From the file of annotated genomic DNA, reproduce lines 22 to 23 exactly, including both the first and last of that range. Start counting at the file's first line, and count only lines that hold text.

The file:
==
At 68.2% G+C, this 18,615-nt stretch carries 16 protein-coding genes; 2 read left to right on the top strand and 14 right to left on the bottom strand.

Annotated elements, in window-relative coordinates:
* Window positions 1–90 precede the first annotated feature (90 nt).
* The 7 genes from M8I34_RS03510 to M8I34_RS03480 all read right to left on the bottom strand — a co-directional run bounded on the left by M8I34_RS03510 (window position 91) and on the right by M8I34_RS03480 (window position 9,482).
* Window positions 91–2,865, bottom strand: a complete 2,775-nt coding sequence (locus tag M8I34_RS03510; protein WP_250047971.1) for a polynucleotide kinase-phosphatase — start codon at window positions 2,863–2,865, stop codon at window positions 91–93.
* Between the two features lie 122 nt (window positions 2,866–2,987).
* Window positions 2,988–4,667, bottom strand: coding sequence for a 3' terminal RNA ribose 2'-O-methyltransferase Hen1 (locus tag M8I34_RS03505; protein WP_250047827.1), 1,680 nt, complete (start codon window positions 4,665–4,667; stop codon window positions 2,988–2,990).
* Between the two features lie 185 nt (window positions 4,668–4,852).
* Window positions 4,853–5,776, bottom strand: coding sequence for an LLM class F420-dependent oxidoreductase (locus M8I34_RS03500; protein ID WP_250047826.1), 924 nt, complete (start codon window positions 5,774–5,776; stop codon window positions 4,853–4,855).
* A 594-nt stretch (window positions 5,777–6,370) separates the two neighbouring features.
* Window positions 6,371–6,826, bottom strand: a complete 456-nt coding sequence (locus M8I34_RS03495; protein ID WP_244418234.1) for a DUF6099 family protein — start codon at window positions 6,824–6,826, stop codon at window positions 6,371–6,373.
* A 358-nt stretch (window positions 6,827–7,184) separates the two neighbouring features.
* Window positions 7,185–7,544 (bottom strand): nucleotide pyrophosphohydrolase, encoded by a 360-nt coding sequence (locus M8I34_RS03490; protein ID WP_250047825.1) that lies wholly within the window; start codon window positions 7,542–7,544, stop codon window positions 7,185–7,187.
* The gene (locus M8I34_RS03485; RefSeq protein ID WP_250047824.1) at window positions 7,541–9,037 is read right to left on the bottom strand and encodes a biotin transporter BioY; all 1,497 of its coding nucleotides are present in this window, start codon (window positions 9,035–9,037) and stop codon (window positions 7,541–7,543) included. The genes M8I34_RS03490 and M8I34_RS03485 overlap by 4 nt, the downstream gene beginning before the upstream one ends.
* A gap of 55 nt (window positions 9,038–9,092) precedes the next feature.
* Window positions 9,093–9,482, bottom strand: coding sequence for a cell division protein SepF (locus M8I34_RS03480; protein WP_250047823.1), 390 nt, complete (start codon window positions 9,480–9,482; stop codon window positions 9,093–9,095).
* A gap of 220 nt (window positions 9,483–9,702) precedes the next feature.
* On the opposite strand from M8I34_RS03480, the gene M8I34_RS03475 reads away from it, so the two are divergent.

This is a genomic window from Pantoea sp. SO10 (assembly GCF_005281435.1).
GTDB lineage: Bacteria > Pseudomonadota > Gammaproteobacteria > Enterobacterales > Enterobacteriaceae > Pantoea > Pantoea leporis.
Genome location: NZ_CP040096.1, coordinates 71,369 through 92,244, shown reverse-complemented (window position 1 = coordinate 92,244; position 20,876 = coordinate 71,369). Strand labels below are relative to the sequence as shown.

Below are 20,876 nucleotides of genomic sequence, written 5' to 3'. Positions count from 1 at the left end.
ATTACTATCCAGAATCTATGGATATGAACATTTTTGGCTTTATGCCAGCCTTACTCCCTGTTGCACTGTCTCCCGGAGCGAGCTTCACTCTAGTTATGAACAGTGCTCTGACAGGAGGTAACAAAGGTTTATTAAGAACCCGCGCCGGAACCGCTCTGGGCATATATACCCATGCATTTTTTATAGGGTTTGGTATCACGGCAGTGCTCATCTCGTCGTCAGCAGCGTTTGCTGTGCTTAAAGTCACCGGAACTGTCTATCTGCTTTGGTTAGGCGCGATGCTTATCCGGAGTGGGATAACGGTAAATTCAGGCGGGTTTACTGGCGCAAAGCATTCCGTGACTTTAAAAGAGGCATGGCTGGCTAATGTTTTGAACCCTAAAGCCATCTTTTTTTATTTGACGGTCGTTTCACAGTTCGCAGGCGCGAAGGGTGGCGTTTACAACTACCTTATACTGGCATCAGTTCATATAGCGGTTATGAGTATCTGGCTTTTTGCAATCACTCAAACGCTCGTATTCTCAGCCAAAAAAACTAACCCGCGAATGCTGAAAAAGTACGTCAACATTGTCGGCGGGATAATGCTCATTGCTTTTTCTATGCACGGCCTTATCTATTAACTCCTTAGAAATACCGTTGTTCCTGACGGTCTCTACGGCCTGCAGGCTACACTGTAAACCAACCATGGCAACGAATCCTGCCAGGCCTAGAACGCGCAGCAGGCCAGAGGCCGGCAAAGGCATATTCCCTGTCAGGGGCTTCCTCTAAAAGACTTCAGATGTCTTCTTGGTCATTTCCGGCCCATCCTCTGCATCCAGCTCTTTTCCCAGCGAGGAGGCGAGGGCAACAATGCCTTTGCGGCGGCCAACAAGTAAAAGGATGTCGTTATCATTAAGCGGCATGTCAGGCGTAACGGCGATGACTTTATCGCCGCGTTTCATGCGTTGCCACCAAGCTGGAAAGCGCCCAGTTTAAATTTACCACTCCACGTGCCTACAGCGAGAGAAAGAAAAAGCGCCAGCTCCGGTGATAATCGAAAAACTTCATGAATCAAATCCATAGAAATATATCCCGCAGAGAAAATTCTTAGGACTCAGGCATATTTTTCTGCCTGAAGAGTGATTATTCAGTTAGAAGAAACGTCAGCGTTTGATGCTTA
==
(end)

Below are 20,876 nucleotides of genomic sequence, written 5' to 3'. Positions count from 1 at the left end.
ATTACTATCCAGAATCTATGGATATGAACATTTTTGGCTTTATGCCAGCCTTACTCCCTGTTGCACTGTCTCCCGGAGCGAGCTTCACTCTAGTTATGAACAGTGCTCTGACAGGAGGTAACAAAGGTTTATTAAGAACCCGCGCCGGAACCGCTCTGGGCATATATACCCATGCATTTTTTATAGGGTTTGGTATCACGGCAGTGCTCATCTCGTCGTCAGCAGCGTTTGCTGTGCTTAAAGTCACCGGAACTGTCTATCTGCTTTGGTTAGGCGCGATGCTTATCCGGAGTGGGATAACGGTAAATTCAGGCGGGTTTACTGGCGCAAAGCATTCCGTGACTTTAAAAGAGGCATGGCTGGCTAATGTTTTGAACCCTAAAGCCATCTTTTTTTATTTGACGGTCGTTTCACAGTTCGCAGGCGCGAAGGGTGGCGTTTACAACTACCTTATACTGGCATCAGTTCATATAGCGGTTATGAGTATCTGGCTTTTTGCAATCACTCAAACGCTCGTATTCTCAGCCAAAAAAACTAACCCGCGAATGCTGAAAAAGTACGTCAACATTGTCGGCGGGATAATGCTCATTGCTTTTTCTATGCACGGCCTTATCTATTAACTCCTTAGAAATACCGTTGTTCCTGACGGTCTCTACGGCCTGCAGGCTACACTGTAAACCAACCATGGCAACGAATCCTGCCAGGCCTAGAACGCGCAGCAGGCCAGAGGCCGGCAAAGGCATATTCCCTGTCAGGGGCTTCCTCTAAAAGACTTCAGATGTCTTCTTGGTCATTTCCGGCCCATCCTCTGCATCCAGCTCTTTTCCCAGCGAGGAGGCGAGGGCAACAATGCCTTTGCGGCGGCCAACAAGTAAAAGGATGTCGTTATCATTAAGCGGCATGTCAGGCGTAACGGCGATGACTTTATCGCCGCGTTTCATGCGTTGCCACCAAGCTGGAAAGCGCCCAGTTTAAATTTACCACTCCACGTGCCTACAGCGAGAGAAAGAAAAAGCGCCAGCTCCGGTGATAATCGAAAAACTTCATGAATCAAATCCATAGAAATATATCCCGCAGAGAAAATTCTTAGGACTCAGGCATATTTTTCTGCCTGAAGAGTGATTATTCAGTTAGAAGAAACGTCAGCGTTTGATGCTTA